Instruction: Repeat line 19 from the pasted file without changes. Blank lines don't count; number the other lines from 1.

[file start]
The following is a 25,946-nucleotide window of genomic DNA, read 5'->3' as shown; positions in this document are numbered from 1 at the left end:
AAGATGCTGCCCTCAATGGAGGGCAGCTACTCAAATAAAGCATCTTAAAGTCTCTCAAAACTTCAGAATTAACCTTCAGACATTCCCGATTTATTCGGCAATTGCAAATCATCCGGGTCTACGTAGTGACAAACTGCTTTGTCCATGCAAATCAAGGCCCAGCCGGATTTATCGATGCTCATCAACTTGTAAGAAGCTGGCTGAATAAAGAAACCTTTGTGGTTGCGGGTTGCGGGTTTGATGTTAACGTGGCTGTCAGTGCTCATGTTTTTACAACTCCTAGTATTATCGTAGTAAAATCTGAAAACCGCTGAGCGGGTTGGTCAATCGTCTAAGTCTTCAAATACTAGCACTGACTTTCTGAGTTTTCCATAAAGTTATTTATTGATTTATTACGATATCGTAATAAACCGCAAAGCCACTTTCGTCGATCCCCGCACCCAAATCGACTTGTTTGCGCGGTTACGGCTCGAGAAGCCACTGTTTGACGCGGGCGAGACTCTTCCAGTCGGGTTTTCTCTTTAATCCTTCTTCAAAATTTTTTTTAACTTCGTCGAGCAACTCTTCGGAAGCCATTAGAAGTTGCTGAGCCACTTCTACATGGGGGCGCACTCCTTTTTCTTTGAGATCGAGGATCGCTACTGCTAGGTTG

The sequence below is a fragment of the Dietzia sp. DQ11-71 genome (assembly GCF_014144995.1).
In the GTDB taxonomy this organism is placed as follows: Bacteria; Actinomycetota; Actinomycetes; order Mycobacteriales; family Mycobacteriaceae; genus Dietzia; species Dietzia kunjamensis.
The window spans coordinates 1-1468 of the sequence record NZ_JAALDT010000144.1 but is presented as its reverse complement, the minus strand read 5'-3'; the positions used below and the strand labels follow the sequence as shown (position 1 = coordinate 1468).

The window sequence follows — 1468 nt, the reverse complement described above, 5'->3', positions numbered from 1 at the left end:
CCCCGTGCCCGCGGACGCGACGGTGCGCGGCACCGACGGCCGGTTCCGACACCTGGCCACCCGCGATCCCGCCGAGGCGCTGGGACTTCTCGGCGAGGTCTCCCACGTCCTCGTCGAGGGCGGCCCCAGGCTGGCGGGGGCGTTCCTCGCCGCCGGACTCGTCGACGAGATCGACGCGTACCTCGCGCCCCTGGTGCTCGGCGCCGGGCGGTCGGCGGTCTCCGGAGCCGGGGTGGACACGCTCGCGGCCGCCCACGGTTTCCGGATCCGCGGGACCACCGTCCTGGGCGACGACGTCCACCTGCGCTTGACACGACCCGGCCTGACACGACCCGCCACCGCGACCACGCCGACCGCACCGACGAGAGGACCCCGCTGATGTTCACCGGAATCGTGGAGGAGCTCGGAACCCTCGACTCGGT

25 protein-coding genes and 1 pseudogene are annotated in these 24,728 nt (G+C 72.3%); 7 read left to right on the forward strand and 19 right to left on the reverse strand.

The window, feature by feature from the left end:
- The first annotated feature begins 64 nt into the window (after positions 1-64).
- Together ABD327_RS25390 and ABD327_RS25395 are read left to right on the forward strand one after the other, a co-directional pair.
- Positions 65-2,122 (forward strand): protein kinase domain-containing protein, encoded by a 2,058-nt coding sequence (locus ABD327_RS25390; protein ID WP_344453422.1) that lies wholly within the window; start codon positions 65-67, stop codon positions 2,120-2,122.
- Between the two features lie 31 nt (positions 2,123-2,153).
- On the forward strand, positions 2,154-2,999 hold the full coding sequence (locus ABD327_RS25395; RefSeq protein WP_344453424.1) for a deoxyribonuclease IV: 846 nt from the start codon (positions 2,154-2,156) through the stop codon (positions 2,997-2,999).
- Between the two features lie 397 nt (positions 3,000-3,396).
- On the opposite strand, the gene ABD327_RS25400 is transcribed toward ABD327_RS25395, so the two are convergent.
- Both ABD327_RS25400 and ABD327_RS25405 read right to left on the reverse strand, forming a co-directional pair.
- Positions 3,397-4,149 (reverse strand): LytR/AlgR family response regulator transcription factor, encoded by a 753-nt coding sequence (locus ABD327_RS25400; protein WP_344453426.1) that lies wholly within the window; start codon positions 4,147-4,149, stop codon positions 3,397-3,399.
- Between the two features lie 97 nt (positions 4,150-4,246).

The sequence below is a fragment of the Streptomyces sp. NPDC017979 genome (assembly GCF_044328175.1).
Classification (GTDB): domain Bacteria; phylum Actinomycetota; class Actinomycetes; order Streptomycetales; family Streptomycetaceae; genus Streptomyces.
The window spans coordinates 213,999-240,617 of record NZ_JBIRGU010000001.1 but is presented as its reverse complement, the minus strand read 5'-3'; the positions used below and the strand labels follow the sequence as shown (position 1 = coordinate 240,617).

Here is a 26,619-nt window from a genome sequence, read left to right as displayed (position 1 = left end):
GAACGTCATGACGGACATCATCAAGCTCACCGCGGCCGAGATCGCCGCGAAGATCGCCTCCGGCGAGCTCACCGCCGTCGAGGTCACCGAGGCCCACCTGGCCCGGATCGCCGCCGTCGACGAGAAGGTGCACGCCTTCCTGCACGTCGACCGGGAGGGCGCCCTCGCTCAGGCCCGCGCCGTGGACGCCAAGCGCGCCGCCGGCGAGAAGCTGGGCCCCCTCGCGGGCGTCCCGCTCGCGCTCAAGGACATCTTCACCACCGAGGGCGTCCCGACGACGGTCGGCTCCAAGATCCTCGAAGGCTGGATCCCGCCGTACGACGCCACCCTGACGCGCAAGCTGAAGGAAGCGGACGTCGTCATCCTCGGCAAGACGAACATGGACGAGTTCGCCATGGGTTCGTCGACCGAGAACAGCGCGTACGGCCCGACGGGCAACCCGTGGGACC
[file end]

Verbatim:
- Between the two features lie 97 nt (positions 4,150-4,246).